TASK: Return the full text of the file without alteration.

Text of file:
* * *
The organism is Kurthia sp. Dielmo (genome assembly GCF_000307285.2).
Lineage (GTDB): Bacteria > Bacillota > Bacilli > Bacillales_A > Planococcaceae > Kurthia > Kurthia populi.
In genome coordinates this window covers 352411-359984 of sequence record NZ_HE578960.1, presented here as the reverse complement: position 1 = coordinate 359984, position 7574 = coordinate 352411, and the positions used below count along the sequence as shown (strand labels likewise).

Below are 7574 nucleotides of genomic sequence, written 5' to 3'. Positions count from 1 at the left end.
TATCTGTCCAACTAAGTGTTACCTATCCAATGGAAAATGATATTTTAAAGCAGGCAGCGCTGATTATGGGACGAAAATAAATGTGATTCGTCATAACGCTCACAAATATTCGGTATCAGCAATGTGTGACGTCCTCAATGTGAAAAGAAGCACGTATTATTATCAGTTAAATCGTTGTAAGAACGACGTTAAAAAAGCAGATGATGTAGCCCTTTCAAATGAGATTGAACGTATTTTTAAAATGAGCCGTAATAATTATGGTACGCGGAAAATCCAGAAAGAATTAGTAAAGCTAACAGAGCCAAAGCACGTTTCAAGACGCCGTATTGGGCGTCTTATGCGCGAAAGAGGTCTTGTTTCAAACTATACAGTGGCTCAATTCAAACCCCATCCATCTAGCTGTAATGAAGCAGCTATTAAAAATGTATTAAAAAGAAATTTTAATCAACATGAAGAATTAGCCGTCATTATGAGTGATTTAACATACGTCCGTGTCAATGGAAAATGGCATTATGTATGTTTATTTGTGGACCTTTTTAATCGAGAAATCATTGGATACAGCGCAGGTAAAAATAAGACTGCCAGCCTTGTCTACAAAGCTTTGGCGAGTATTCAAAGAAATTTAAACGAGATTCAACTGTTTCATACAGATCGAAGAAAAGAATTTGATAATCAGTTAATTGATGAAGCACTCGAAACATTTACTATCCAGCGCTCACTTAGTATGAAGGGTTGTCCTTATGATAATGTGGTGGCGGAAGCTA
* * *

The organism is Kurthia sp. Dielmo (genome assembly GCF_000307285.2).
Lineage (GTDB): Bacteria > Bacillota > Bacilli > Bacillales_A > Planococcaceae > Kurthia > Kurthia populi.
In genome coordinates this window covers 352411-359984 of sequence record NZ_HE578960.1, presented here as the reverse complement: position 1 = coordinate 359984, position 7574 = coordinate 352411, and the positions used below count along the sequence as shown (strand labels likewise).

Below are 7574 nucleotides of genomic sequence, written 5' to 3'. Positions count from 1 at the left end.
TATCTGTCCAACTAAGTGTTACCTATCCAATGGAAAATGATATTTTAAAGCAGGCAGCGCTGATTATGGGACGAAAATAAATGTGATTCGTCATAACGCTCACAAATATTCGGTATCAGCAATGTGTGACGTCCTCAATGTGAAAAGAAGCACGTATTATTATCAGTTAAATCGTTGTAAGAACGACGTTAAAAAAGCAGATGATGTAGCCCTTTCAAATGAGATTGAACGTATTTTTAAAATGAGCCGTAATAATTATGGTACGCGGAAAATCCAGAAAGAATTAGTAAAGCTAACAGAGCCAAAGCACGTTTCAAGACGCCGTATTGGGCGTCTTATGCGCGAAAGAGGTCTTGTTTCAAACTATACAGTGGCTCAATTCAAACCCCATCCATCTAGCTGTAATGAAGCAGCTATTAAAAATGTATTAAAAAGAAATTTTAATCAACATGAAGAATTAGCCGTCATTATGAGTGATTTAACATACGTCCGTGTCAATGGAAAATGGCATTATGTATGTTTATTTGTGGACCTTTTTAATCGAGAAATCATTGGATACAGCGCAGGTAAAAATAAGACTGCCAGCCTTGTCTACAAAGCTTTGGCGAGTATTCAAAGAAATTTAAACGAGATTCAACTGTTTCATACAGATCGAAGAAAAGAATTTGATAATCAGTTAATTGATGAAGCACTCGAAACATTTACTATCCAGCGCTCACTTAGTATGAAGGGTTGTCCTTATGATAATGTGGTGGCGGAAGCTA